Coloring Outside The Lines

I’ve recently taken up oil painting. The decision to paint just appeared from nowhere, although I certainly have expressed myself through arts and crafts of some sort throughout my life. I mentioned my desire to paint to my husband Andy and he surprised me on my birthday with a beautiful and functional easel that he built. I haven’t played with oil painting since I was a little girl. I dabbled a few times with my dad in his art studio and at my best friend Peri’s grandfather Presto’s studio. I also remember painting landscapes and especially trees with my great Uncle Jack who painted landscape primitives.

My dad was a very talented and successful artist in a number of mediums. Perhaps my favorites are his large and colorful abstract oil paintings (though some of them were painted with acrylics). He passed two and a half years ago and I am pretty certain that I my urge to paint wouldn’t have been revealed while he was alive.

Every day after the easel arrived in my life but before I actually put brush to canvas, fear had been gripping me. Fear that I can’t do this; fear that there is a right way and a wrong way to do this; fear of the unknown. When I finally started painting, much, though not all, of the fear dissipated. As I began to mix the colors and play with the brush stroke techniques, I felt a release of tension replaced by a great freedom to let creativity flow from my hand. My first piece is abstract. I didn’t have a single thought or plan in my head as I allowed the painting to completely unfold from nothing. I needed to let go of any restraints in order to move through the uneasy feeling of starting something when I have no training. I even found the experience pure fun.

And so I am coloring outside of the lines. I am not taking a class that prescribes what to do. I am not setting up goals and timing for outcomes. I am not establishing rules for how or what I create. Coloring outside of the lines means that I am not holding tightly on the reins as I paint. I am allowing creativity to explore the canvas through me and my brush. I am letting the ideas flow even if they aren’t in line with anyone’s thoughts on what makes a good painting. And coloring outside the lines also means that I am letting go of whatever expectations I have built up in my mind that my dad would have if he were alive. I suspect a big part of my sudden rushing need to paint is knowing that he can’t judge my paintings—even though I am sure he would try to be kind and loving in his reviews. I am letting go of the desire to fit in. I am welcoming whatever arrives. It’s a great way to approach everything.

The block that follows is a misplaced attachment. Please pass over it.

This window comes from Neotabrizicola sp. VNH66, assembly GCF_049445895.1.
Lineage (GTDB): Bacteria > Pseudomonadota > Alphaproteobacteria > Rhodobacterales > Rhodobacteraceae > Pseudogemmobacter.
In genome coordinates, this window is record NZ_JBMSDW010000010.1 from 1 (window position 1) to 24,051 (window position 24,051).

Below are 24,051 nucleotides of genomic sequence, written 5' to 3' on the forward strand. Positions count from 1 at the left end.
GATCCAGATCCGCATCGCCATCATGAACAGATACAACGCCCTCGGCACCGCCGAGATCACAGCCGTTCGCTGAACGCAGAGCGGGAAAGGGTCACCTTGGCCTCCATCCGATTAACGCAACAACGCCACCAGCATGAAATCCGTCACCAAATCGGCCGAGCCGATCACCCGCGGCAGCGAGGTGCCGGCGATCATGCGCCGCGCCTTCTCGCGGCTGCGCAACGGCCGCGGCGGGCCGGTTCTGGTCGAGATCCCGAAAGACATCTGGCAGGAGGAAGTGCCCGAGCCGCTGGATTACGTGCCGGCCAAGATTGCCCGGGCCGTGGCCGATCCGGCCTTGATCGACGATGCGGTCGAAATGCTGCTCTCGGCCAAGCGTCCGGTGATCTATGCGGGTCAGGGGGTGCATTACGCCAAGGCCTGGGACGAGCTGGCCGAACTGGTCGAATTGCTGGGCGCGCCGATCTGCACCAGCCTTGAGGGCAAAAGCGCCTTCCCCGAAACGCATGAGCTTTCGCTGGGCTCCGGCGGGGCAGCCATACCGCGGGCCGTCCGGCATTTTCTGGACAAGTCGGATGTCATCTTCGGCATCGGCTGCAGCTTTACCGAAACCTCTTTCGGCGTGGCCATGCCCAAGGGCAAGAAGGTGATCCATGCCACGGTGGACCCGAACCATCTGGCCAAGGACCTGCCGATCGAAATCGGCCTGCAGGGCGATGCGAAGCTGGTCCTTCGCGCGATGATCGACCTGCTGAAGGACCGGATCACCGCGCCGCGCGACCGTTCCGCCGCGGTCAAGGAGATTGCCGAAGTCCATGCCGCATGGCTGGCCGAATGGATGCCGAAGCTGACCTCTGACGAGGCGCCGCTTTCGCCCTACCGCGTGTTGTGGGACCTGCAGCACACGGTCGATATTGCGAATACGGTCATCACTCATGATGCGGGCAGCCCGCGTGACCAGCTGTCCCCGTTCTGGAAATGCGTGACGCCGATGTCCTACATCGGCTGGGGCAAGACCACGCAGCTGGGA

xoxo Rachel

Bringing Yourself Back To Balance

I am taking an adult ballet class and not surprisingly there are lots of balances on tip toes. Not having taken a ballet class in many years, I had forgotten how often one is in relevé. Whether doing soussus across the floor, pas de bourrées or just holding a relevé for a long time, it can be difficult to maintain balance.

There are a few helpful approaches for keeping yourself balanced in a pose. The easiest is to not lose your balance to begin with. To find your strong balance at the start, begin with a positive belief, take it easy rather than forcing it, find a mid-distance anchor point to put your soft focus on and envision yourself being pulled up into balance. If you falter, it takes a tremendous amount of strength to try to get back to the center place. Often it is not possible to regain balance while you are in the midst of losing your hold. Instead, better to start over again by re-grounding yourself before you go back into your balance stand.